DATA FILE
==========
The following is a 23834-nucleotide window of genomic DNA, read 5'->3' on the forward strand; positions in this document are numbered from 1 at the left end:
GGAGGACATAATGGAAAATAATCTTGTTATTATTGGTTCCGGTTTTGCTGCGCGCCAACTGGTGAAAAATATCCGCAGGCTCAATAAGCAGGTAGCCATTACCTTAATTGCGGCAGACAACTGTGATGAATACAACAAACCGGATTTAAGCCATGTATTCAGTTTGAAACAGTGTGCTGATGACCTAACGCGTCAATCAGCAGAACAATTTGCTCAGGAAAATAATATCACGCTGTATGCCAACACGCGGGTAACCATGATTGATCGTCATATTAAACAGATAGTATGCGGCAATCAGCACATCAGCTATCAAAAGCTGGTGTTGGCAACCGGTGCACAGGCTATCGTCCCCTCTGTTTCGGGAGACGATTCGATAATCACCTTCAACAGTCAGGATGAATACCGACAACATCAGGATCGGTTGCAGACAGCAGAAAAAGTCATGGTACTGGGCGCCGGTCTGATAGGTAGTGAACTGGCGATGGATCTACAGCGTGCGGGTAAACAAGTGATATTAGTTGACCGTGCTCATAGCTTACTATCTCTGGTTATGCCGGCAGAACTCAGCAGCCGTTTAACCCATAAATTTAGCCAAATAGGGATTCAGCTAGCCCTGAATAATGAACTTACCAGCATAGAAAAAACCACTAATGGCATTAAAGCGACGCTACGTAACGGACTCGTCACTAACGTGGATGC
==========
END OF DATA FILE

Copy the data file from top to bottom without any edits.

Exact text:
The following is a 23834-nucleotide window of genomic DNA, read 5'->3' on the forward strand; positions in this document are numbered from 1 at the left end:
GGAGGACATAATGGAAAATAATCTTGTTATTATTGGTTCCGGTTTTGCTGCGCGCCAACTGGTGAAAAATATCCGCAGGCTCAATAAGCAGGTAGCCATTACCTTAATTGCGGCAGACAACTGTGATGAATACAACAAACCGGATTTAAGCCATGTATTCAGTTTGAAACAGTGTGCTGATGACCTAACGCGTCAATCAGCAGAACAATTTGCTCAGGAAAATAATATCACGCTGTATGCCAACACGCGGGTAACCATGATTGATCGTCATATTAAACAGATAGTATGCGGCAATCAGCACATCAGCTATCAAAAGCTGGTGTTGGCAACCGGTGCACAGGCTATCGTCCCCTCTGTTTCGGGAGACGATTCGATAATCACCTTCAACAGTCAGGATGAATACCGACAACATCAGGATCGGTTGCAGACAGCAGAAAAAGTCATGGTACTGGGCGCCGGTCTGATAGGTAGTGAACTGGCGATGGATCTACAGCGTGCGGGTAAACAAGTGATATTAGTTGACCGTGCTCATAGCTTACTATCTCTGGTTATGCCGGCAGAACTCAGCAGCCGTTTAACCCATAAATTTAGCCAAATAGGGATTCAGCTAGCCCTGAATAATGAACTTACCAGCATAGAAAAAACCACTAATGGCATTAAAGCGACGCTACGTAACGGACTCGTCACTAACGTGGATGC